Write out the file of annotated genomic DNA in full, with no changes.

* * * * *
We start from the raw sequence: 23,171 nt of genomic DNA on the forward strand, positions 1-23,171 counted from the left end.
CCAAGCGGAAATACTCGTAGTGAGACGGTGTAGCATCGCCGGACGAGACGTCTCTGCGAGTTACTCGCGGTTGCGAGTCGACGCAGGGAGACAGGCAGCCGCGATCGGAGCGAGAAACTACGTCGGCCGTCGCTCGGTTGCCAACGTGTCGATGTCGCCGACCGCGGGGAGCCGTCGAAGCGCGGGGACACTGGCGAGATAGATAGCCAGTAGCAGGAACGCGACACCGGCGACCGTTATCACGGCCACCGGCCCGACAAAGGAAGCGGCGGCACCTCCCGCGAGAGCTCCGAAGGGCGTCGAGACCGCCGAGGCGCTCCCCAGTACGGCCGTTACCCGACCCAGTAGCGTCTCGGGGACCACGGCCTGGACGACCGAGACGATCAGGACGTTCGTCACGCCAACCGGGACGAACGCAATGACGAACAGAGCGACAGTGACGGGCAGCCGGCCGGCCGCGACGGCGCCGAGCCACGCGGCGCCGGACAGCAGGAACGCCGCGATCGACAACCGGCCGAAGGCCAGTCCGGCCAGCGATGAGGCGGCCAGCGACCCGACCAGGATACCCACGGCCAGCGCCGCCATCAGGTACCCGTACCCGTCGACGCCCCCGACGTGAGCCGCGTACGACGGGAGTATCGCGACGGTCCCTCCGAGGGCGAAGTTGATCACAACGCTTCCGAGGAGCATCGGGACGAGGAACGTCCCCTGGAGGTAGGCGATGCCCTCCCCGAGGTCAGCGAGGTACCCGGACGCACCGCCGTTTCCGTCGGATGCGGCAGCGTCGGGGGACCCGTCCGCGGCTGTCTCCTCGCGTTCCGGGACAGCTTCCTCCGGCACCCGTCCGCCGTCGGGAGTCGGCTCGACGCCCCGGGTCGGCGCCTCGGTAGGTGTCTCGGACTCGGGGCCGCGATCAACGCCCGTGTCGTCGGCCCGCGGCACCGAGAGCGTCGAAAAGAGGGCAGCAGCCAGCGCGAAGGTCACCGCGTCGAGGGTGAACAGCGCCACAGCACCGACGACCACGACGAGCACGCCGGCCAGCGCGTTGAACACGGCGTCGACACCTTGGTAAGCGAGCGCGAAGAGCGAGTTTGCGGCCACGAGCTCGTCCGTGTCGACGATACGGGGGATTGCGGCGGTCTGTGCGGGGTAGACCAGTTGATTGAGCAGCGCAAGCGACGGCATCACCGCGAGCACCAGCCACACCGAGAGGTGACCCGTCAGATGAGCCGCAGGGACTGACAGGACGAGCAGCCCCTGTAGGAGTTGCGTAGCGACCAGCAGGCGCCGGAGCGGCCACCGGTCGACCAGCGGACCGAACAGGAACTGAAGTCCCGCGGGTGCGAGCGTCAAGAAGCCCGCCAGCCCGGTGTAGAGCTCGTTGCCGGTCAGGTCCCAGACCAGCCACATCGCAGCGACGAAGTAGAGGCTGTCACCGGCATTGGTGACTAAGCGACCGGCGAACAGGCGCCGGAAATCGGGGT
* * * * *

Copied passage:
We start from the raw sequence: 23,171 nt of genomic DNA on the forward strand, positions 1-23,171 counted from the left end.
CCAAGCGGAAATACTCGTAGTGAGACGGTGTAGCATCGCCGGACGAGACGTCTCTGCGAGTTACTCGCGGTTGCGAGTCGACGCAGGGAGACAGGCAGCCGCGATCGGAGCGAGAAACTACGTCGGCCGTCGCTCGGTTGCCAACGTGTCGATGTCGCCGACCGCGGGGAGCCGTCGAAGCGCGGGGACACTGGCGAGATAGATAGCCAGTAGCAGGAACGCGACACCGGCGACCGTTATCACGGCCACCGGCCCGACAAAGGAAGCGGCGGCACCTCCCGCGAGAGCTCCGAAGGGCGTCGAGACCGCCGAGGCGCTCCCCAGTACGGCCGTTACCCGACCCAGTAGCGTCTCGGGGACCACGGCCTGGACGACCGAGACGATCAGGACGTTCGTCACGCCAACCGGGACGAACGCAATGACGAACAGAGCGACAGTGACGGGCAGCCGGCCGGCCGCGACGGCGCCGAGCCACGCGGCGCCGGACAGCAGGAACGCCGCGATCGACAACCGGCCGAAGGCCAGTCCGGCCAGCGATGAGGCGGCCAGCGACCCGACCAGGATACCCACGGCCAGCGCCGCCATCAGGTACCCGTACCCGTCGACGCCCCCGACGTGAGCCGCGTACGACGGGAGTATCGCGACGGTCCCTCCGAGGGCGAAGTTGATCACAACGCTTCCGAGGAGCATCGGGACGAGGAACGTCCCCTGGAGGTAGGCGATGCCCTCCCCGAGGTCAGCGAGGTACCCGGACGCACCGCCGTTTCCGTCGGATGCGGCAGCGTCGGGGGACCCGTCCGCGGCTGTCTCCTCGCGTTCCGGGACAGCTTCCTCCGGCACCCGTCCGCCGTCGGGAGTCGGCTCGACGCCCCGGGTCGGCGCCTCGGTAGGTGTCTCGGACTCGGGGCCGCGATCAACGCCCGTGTCGTCGGCCCGCGGCACCGAGAGCGTCGAAAAGAGGGCAGCAGCCAGCGCGAAGGTCACCGCGTCGAGGGTGAACAGCGCCACAGCACCGACGACCACGACGAGCACGCCGGCCAGCGCGTTGAACACGGCGTCGACACCTTGGTAAGCGAGCGCGAAGAGCGAGTTTGCGGCCACGAGCTCGTCCGTGTCGACGATACGGGGGATTGCGGCGGTCTGTGCGGGGTAGACCAGTTGATTGAGCAGCGCAAGCGACGGCATCACCGCGAGCACCAGCCACACCGAGAGGTGACCCGTCAGATGAGCCGCAGGGACTGACAGGACGAGCAGCCCCTGTAGGAGTTGCGTAGCGACCAGCAGGCGCCGGAGCGGCCACCGGTCGACCAGCGGACCGAACAGGAACTGAAGTCCCGCGGGTGCGAGCGTCAAGAAGCCCGCCAGCCCGGTGTAGAGCTCGTTGCCGGTCAGGTCCCAGACCAGCCACATCGCAGCGACGAAGTAGAGGCTGTCACCGGCATTGGTGACTAAGCGACCGGCGAACAGGCGCCGGAAATCGGGGT